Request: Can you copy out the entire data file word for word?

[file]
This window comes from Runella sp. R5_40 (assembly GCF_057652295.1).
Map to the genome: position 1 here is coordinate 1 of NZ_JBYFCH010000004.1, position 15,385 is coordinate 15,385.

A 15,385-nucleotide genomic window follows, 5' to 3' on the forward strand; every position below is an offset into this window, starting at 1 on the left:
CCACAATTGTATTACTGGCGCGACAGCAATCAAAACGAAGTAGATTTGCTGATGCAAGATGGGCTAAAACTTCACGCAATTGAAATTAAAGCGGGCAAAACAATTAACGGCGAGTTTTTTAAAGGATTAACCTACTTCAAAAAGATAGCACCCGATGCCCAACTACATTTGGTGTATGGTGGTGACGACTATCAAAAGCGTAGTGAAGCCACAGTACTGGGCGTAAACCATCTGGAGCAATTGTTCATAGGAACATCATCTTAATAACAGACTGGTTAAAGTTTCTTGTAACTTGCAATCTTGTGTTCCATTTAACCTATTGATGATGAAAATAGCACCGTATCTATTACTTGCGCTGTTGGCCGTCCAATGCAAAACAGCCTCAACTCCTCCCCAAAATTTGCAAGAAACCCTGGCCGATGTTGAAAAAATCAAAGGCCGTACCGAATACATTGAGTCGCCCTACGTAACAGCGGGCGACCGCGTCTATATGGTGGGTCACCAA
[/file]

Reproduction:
This window comes from Runella sp. R5_40 (assembly GCF_057652295.1).
Map to the genome: position 1 here is coordinate 1 of NZ_JBYFCH010000004.1, position 15,385 is coordinate 15,385.

A 15,385-nucleotide genomic window follows, 5' to 3' on the forward strand; every position below is an offset into this window, starting at 1 on the left:
CCACAATTGTATTACTGGCGCGACAGCAATCAAAACGAAGTAGATTTGCTGATGCAAGATGGGCTAAAACTTCACGCAATTGAAATTAAAGCGGGCAAAACAATTAACGGCGAGTTTTTTAAAGGATTAACCTACTTCAAAAAGATAGCACCCGATGCCCAACTACATTTGGTGTATGGTGGTGACGACTATCAAAAGCGTAGTGAAGCCACAGTACTGGGCGTAAACCATCTGGAGCAATTGTTCATAGGAACATCATCTTAATAACAGACTGGTTAAAGTTTCTTGTAACTTGCAATCTTGTGTTCCATTTAACCTATTGATGATGAAAATAGCACCGTATCTATTACTTGCGCTGTTGGCCGTCCAATGCAAAACAGCCTCAACTCCTCCCCAAAATTTGCAAGAAACCCTGGCCGATGTTGAAAAAATCAAAGGCCGTACCGAATACATTGAGTCGCCCTACGTAACAGCGGGCGACCGCGTCTATATGGTGGGTCACCAA